Mozilla (opens in new tab) CTO Eric Rescorla has raised several concerns over Google’s Privacy Budget proposal to restrict fingerprinting.
Google’s Privacy Budget is a proposal to restrict fingerprinting a user by measuring the amount of information requested by websites, eventually blocking access to such revealing details once a certain limit is exceeded.
“Our analysis identifies a number of potential issues with the proposal that call its practicality into question,” writes (opens in new tab) Rescorla noting that it’s particularly hard to correctly estimate the amount of leaked information.
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Mozilla isn’t the only browser that’s raised eyebrows over Google’s new proposal, and other Chrome (opens in new tab)-rivals such as Brave (opens in new tab) have shared their objections (opens in new tab) as well, according to The Register.
Finger in every pie
A part of Google’s larger Privacy Sandbox (opens in new tab) initiative to develop new standards for websites in order to offer a personalized experience without jeopardizing a user’s privacy, the Privacy Budget proposal aims to reign in browser fingerprinting.
Browser fingerprinting is an online tracking technique that involves collecting various data points that internet users make available to websites through their browsers, which can be used to track users across the web.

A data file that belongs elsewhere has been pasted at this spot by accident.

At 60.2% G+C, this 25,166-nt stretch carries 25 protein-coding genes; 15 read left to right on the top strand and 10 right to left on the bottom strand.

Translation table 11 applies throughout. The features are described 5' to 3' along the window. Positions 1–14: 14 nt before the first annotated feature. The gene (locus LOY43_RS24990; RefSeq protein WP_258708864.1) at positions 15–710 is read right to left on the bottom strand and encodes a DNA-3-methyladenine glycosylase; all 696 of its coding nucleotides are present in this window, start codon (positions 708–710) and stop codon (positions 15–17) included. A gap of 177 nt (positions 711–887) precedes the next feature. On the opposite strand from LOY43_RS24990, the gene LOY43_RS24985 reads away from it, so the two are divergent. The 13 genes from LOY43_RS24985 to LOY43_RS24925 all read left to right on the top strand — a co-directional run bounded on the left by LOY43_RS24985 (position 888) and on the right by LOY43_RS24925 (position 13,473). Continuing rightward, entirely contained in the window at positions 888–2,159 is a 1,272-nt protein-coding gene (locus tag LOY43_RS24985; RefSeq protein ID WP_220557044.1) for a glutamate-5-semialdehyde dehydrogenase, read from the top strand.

While Rescorla thinks Google’s proposal is “an attractive idea,” he’s concerned about the feasibility of the plan, sharing his objections in a detailed technical analysis.
In addition to raising concerns about the difficulty in estimating the amount of information leaked by a particular fingerprinting information, such as screen resolution, or type of browser, Rescorla also believes that its enforcement is likely to lead to website breakages.
Furthermore he adds that the plan itself could perhaps be used to track users defeating its purpose altogether.
"We appreciate Mozilla’s engagement throughout this process as we all work to build a more private web without third party cookies and other forms of invasive tracking. This is our collaborative process working as intended," a Google spokesperson told The Register welcoming Mozilla’s feedback.
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Via The Register (opens in new tab)